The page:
'You've been given an honor': Chief Manuelito Scholarship recipients recognized

Noel Lyn Smith
Farmington Daily Times
Navajo Nation President Jonathan Nez and first lady Phefelia Nez address recipients of the Chief Manuelito Scholarship in a virtual event on March 3.

FARMINGTON — When David R. Wilson addressed the Chief Manuelito Scholarship recipients in a keynote address, he remarked on the privilege in receiving the prestigious award.

"You've been given an honor to represent the Navajo people in academia," Wilson said to the 114 recipients who received the scholarship in 2020 and were recognized in a virtual ceremony on March 3.

Wilson told the group to develop satisfaction from pursuing careers that make them happy, a lesson he learned after receiving the merit-based scholarship in the 1990s.

David R. Wilson, director of the Tribal Health Research Office at the National Institutes of Health, gives the keynote address during the 2020 Chief Manuelito Scholarship awards ceremony on March 3.

He arrived at Arizona State University with an interest in mechanical engineering but found his calling in research and science.

He holds a doctorate in molecular and cellular biology from ASU and became the first director of the Tribal Health Research Office at the National Institutes of Health in 2017.

"Remember, again, that you have the honor, but you also have the responsibility of representing our culture, our people and your families as you progress through academia. I know that you all will make us proud," he said.

Each year the Office of Navajo Nation Scholarship and Financial Assistance honors recipients in an awards ceremony, but the event in 2020 was postponed due to the coronavirus pandemic.

Jennifer Denetdale, professor of American Studies at the University of New Mexico, talks on MArch 3 about the legacy of Chief Manuelito during the awards ceremony for the scholarship named in honor of the Navajo leader.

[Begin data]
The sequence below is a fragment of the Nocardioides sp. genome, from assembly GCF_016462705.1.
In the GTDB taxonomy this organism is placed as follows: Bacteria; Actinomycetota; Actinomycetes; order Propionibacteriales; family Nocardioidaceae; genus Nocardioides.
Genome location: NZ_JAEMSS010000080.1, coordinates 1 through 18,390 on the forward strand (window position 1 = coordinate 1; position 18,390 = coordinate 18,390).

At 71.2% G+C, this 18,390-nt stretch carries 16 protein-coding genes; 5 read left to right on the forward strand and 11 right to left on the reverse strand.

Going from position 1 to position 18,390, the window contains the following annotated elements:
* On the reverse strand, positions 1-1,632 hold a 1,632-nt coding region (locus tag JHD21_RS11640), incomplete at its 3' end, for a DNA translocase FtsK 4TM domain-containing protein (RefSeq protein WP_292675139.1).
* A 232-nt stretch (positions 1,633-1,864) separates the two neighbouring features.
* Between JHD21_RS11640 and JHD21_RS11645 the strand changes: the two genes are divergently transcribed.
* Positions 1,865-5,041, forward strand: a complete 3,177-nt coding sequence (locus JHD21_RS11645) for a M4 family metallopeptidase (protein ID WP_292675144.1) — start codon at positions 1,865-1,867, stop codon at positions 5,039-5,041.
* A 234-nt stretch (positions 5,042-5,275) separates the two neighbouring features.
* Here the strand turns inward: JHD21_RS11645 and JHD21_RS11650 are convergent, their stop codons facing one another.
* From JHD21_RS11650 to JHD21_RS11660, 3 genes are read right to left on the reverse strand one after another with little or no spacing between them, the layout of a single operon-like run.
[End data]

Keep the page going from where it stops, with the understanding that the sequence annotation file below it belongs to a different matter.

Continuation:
There were 26 students from high schools in San Juan County who received the scholarship, established by the tribal government in 1980 and in honor of the Navajo leader, Manuelito.

Carolyn Calvin, senior public information officer with the office, explained that the pandemic "significantly impacted" the office's timeline for the scholarship, including postponing its deadline from June to November to accommodate students and schools operating remotely.

The unexpected transition from in-person to remote learning was mentioned in remarks by Department of Diné Education Interim Superintendent Patricia Gonnie, who praised recipients for achieving the award.

"You have persevered during these changed times of education. You invested in online learning and finished your final semester of high school career solidly," Gonnie said.

Chief Manuelito recipients from San Juan County schools

Bloomfield High School

Aiyana Austin

Farmington High School

Amber Begay

Coule Dale

Madyson Deale

Aaliyah M. Juanico

Paige Nakai

Kirtland Central High School

Tayler Allison John

Navajo Preparatory School

Sky A. Harper

Miauaxochitl K. Haskie

Jason R. Joe

Kamia S. Leano

Drueh Emanuel Lii'bilNaghahi

Filisi U. Magua

Kaylin McLiverty

Alyssa Alexandria Nez

Sheyenne Bahozhni Taylor

Shelby Walter

Mandi Wheeler

Newcomb High School

Elijah Adam Begay

Nathan H. Benally

Addy Lynn Yazzie

Piedra Vista High School

Triston Charles

Amaya Banizhoni Garnenez

Mira Lynae Salt

San Juan College High School

Niesha Z. Benallie

Shiprock High School

Cameron Charleston

Source: Office of Navajo Nation Scholarship and Financial Assistance

Noel Lyn Smith covers the Navajo Nation for The Daily Times. She can be reached at 505-564-4636 or by email at nsmith@daily-times.com.

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